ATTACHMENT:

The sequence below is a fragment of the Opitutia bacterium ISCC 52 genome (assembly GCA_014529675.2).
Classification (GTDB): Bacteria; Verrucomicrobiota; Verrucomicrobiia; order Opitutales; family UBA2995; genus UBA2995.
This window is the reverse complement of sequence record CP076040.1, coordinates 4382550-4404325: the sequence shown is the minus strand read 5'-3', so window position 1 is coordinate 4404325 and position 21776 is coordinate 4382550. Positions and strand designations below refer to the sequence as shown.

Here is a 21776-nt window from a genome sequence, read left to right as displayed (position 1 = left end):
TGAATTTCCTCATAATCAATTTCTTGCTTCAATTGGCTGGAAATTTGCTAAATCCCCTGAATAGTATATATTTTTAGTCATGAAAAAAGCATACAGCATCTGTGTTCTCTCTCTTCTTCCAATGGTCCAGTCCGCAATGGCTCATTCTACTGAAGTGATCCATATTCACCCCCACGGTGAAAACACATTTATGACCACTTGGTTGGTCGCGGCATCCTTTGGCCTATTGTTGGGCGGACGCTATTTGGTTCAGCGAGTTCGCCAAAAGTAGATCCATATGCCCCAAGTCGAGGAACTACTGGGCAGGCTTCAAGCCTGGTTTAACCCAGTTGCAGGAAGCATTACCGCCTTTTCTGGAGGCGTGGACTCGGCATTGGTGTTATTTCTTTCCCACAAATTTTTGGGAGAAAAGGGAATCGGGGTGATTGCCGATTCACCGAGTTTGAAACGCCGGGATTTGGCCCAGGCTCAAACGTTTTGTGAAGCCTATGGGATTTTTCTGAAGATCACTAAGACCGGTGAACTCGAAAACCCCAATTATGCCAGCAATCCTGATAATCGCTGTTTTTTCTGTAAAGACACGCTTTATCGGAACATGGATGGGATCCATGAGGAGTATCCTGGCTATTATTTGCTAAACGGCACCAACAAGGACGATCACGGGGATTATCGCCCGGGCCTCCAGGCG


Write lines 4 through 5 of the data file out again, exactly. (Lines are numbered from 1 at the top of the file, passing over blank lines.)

Here is a 21776-nt window from a genome sequence, read left to right as displayed (position 1 = left end):
TGAATTTCCTCATAATCAATTTCTTGCTTCAATTGGCTGGAAATTTGCTAAATCCCCTGAATAGTATATATTTTTAGTCATGAAAAAAGCATACAGCATCTGTGTTCTCTCTCTTCTTCCAATGGTCCAGTCCGCAATGGCTCATTCTACTGAAGTGATCCATATTCACCCCCACGGTGAAAACACATTTATGACCACTTGGTTGGTCGCGGCATCCTTTGGCCTATTGTTGGGCGGACGCTATTTGGTTCAGCGAGTTCGCCAAAAGTAGATCCATATGCCCCAAGTCGAGGAACTACTGGGCAGGCTTCAAGCCTGGTTTAACCCAGTTGCAGGAAGCATTACCGCCTTTTCTGGAGGCGTGGACTCGGCATTGGTGTTATTTCTTTCCCACAAATTTTTGGGAGAAAAGGGAATCGGGGTGATTGCCGATTCACCGAGTTTGAAACGCCGGGATTTGGCCCAGGCTCAAACGTTTTGTGAAGCCTATGGGATTTTTCTGAAGATCACTAAGACCGGTGAACTCGAAAACCCCAATTATGCCAGCAATCCTGATAATCGCTGTTTTTTCTGTAAAGACACGCTTTATCGGAACATGGATGGGATCCATGAGGAGTATCCTGGCTATTATTTGCTAAACGGCACCAACAAGGACGATCACGGGGATTATCGCCCGGGCCTCCAGGCG